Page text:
Make Your Own Traditions
Traditions are one of the hardest parts of being single at the holidays for me. I’m a person who has dreamed of starting my own traditions with my future boo since childhood. I adore having a special “just us” activity and when the realization sets in that I won’t get that, it causes a knot in my throat so big a gallon of eggnog couldn’t release it. It’s by and large the most glaring A PERSON THAT USED TO BE HERE IS NOT HERE ANYMORE factor of the holidays for me, and as a result I’ve adopted the practice of making new, solo traditions for the single years. Sometimes I can get my family on board, but generally it’s something I do for me. If traditions are similarly important to you, I highly suggest giving this a try. It’s a wonderful reminder that you make your holiday special, not just whoever you’re attached to. This year I decided I wanted my own Christmas tree and I wanted to decorate it with friends, so I invited them over for dinner, board games, and tree trimming. It was absolutely perfect. We laughed and threw tinsel everywhere and took WAY too many tree selfies at the end. Now when I look at the tree I think of them and the collective effort that made it happen and am so filled with joy and thanks for the amazing people in my life and the warmth they brought to my home.
You know that money that you would’ve spent on amazing, thoughtful gifts for your ex? This holiday season that’s all for you. Seriously! You’ve gone through so much and you absolutely deserve to spoil (see: take care of) yourself. Almost everyone has something that they want but wouldn’t justify buying for themselves. If you can afford it, go for it! Get that luxurious robe you’ve always wanted, go on a shopping spree at the comic book store; if you’re a foodie maybe spring for a standing rib roast and make the most delicious holiday dinner ever like I did. It’s harder to miss someone at dinner when the food is so good you can’t think about anything else! It doesn’t have to be a splurge, just something that will help you feel good and taken care of, and hopefully serve as a reminder that kindness doesn’t have to come solely from external sources at the holidays.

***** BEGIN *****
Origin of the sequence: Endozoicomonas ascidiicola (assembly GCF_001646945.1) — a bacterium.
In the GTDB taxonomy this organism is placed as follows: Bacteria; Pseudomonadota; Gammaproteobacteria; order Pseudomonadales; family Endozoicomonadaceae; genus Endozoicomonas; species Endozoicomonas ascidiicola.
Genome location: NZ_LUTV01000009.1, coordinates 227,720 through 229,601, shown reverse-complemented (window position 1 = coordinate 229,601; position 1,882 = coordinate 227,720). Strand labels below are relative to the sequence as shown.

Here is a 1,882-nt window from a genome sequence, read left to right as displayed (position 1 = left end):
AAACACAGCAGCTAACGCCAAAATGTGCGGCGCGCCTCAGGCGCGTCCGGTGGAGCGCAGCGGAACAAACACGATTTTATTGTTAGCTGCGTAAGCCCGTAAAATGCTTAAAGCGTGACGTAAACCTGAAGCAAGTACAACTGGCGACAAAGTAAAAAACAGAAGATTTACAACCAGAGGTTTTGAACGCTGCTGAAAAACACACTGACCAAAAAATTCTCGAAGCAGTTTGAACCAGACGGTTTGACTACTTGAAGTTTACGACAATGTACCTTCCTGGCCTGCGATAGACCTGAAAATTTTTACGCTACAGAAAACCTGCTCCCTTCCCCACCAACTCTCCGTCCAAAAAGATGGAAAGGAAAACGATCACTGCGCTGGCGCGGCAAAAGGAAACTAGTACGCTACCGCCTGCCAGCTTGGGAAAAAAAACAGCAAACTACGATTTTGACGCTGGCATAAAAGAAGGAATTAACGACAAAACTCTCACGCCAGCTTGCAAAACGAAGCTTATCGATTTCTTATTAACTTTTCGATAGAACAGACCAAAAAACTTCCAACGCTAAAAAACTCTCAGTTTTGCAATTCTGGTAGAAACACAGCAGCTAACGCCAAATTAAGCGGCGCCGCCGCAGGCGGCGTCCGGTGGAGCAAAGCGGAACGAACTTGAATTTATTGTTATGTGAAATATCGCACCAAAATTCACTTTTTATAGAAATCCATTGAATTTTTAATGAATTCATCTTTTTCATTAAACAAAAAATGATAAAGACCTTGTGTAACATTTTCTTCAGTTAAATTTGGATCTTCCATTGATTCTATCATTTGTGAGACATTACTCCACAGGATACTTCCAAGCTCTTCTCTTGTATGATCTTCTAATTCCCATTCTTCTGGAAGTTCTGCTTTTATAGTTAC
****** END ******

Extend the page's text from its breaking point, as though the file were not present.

Remember Everything is Temporary
Of all the items on this list, here’s the one that might be most important. It’s possible that none of the above suggestions will help. Maybe your heart and mind are just not in a place to grasp onto the good things or focus on nurturing yourself long enough to make it through the season. I’ve been there. I understand, and it is absolutely okay. You are where you are. In that case – and no matter where you are in your healing journey – when things feel bleak and all you wanna do is go Grinch mode, tear down all the decorations and eradicate joy from the planet, take a step back and remember that This. Will. End. The day will come when the urge to scroll through your old photos and weep into gingerbread will pass. You will be happy again, you will stand on your own two feet and move forward. More memories will be made, more laughter and hugs shared, it will happen in its own time. Hold onto that knowledge, and just let yourself be. Being present with ourselves and our feelings can be a full time job, so if you do nothing other than this you are still doing so well. Not every holiday has to be a happy one. Most likely you’ll look back and see that this one was still just as special as the others because you will have survived it, and grown, and that’s a gift no one else can give.